progressive massive Fibrose
Progressive massive fibrosis (PMF) refers to the formation of large mass-like conglomerates, predominantly in the upper pulmonary lobes, associated with radiating strands. These classically develop in the context of certain pneumoconioses (especially coal worker's pneumoconiosis and silicosis) although similar mass-like densities have occasionally been described with talcosis.
May be seen as large symmetric bilateral opacities with irregular margins in the upper lobes .
Mass-like areas of lung opacification associated with radiating strands are seen; the "sausage-shaped" mass is characteristic. These regions commonly contain air bronchograms and calcifications . These areas can shrink over time and migrate towards the hilar regions .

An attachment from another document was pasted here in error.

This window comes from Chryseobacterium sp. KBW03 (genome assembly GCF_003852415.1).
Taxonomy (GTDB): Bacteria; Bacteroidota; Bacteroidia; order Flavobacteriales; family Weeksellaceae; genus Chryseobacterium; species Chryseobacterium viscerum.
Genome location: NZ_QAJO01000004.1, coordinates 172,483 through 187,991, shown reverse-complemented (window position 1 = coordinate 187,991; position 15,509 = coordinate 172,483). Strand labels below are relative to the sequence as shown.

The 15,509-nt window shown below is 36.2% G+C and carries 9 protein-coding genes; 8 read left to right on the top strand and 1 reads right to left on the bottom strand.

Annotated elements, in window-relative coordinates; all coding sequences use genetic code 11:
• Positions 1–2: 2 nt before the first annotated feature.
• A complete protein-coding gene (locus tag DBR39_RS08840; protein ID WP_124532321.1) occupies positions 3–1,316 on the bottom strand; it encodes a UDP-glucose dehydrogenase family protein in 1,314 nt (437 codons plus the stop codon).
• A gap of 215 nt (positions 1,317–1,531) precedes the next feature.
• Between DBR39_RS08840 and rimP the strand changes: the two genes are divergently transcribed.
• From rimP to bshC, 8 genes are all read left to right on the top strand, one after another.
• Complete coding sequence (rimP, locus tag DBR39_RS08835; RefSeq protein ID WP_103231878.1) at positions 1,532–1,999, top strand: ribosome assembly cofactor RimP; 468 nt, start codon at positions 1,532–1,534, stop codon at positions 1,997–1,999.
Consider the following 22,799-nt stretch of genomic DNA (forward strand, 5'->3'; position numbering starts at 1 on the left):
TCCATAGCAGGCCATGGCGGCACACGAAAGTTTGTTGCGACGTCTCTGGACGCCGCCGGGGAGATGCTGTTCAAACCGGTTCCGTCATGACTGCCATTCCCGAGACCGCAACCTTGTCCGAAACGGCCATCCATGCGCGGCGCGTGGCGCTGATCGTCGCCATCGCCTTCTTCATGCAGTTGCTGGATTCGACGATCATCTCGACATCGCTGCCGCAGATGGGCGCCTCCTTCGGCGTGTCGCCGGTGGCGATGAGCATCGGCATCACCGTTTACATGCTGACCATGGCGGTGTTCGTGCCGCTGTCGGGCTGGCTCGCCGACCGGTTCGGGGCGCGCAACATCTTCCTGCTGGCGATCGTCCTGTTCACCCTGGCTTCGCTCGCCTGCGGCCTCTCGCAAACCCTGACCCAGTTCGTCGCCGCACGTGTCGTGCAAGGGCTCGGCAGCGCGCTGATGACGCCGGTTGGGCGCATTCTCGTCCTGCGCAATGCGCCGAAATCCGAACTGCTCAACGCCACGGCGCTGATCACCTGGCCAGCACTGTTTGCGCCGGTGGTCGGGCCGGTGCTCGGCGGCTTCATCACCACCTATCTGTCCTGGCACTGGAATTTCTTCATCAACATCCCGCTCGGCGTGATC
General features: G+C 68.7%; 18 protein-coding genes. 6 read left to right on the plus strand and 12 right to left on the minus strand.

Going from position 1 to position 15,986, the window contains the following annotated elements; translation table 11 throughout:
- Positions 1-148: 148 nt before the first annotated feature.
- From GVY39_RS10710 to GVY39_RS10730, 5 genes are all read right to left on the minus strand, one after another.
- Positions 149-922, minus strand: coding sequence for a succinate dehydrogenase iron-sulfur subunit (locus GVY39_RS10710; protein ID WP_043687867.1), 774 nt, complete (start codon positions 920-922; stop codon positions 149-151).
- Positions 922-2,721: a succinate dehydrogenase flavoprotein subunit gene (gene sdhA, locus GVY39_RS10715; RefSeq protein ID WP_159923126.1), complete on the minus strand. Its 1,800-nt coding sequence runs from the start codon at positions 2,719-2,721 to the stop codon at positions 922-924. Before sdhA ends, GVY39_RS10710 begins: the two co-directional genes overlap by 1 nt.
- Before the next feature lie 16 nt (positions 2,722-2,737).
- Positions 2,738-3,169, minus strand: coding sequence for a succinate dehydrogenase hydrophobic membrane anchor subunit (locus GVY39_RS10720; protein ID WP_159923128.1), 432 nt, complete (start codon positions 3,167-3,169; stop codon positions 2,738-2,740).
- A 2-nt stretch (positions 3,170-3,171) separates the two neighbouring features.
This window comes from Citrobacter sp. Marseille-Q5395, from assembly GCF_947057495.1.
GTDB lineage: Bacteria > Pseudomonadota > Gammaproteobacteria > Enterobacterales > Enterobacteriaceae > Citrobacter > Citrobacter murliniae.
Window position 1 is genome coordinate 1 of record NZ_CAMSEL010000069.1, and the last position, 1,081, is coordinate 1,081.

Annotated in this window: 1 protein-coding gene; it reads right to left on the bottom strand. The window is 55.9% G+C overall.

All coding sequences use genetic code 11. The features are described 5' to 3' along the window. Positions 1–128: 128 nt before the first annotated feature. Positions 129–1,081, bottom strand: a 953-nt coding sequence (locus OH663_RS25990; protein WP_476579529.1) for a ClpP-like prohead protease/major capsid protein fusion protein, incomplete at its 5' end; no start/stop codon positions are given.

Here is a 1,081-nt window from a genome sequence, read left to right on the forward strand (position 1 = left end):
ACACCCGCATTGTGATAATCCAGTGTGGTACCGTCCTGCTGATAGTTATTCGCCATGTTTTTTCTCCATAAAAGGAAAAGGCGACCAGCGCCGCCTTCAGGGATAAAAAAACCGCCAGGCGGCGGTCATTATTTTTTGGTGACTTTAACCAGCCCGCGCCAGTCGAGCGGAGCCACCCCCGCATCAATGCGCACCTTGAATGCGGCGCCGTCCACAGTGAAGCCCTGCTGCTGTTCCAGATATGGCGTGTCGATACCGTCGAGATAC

Magnetic resonance imaging can be helpful for distinguishing between progressive massive fibrosis and lung cancer . The latter typically appears as T2-bright, whereas progressive massive fibrosis appears as T2-dark (compared to skeletal muscle) .
The most frequent MRI appearance are regions which have following signal characteristics :
- T1: iso- to hyperintense
- hypointense (compared with skeletal muscle)
- areas of internal high T2 signal
- there may be rim enhancement
On PET-CT, progressive massive fibrosis can be FDG-avid .
Possible differential considerations include:
In some situations consider pulmonary manifestations of sarcoidosis.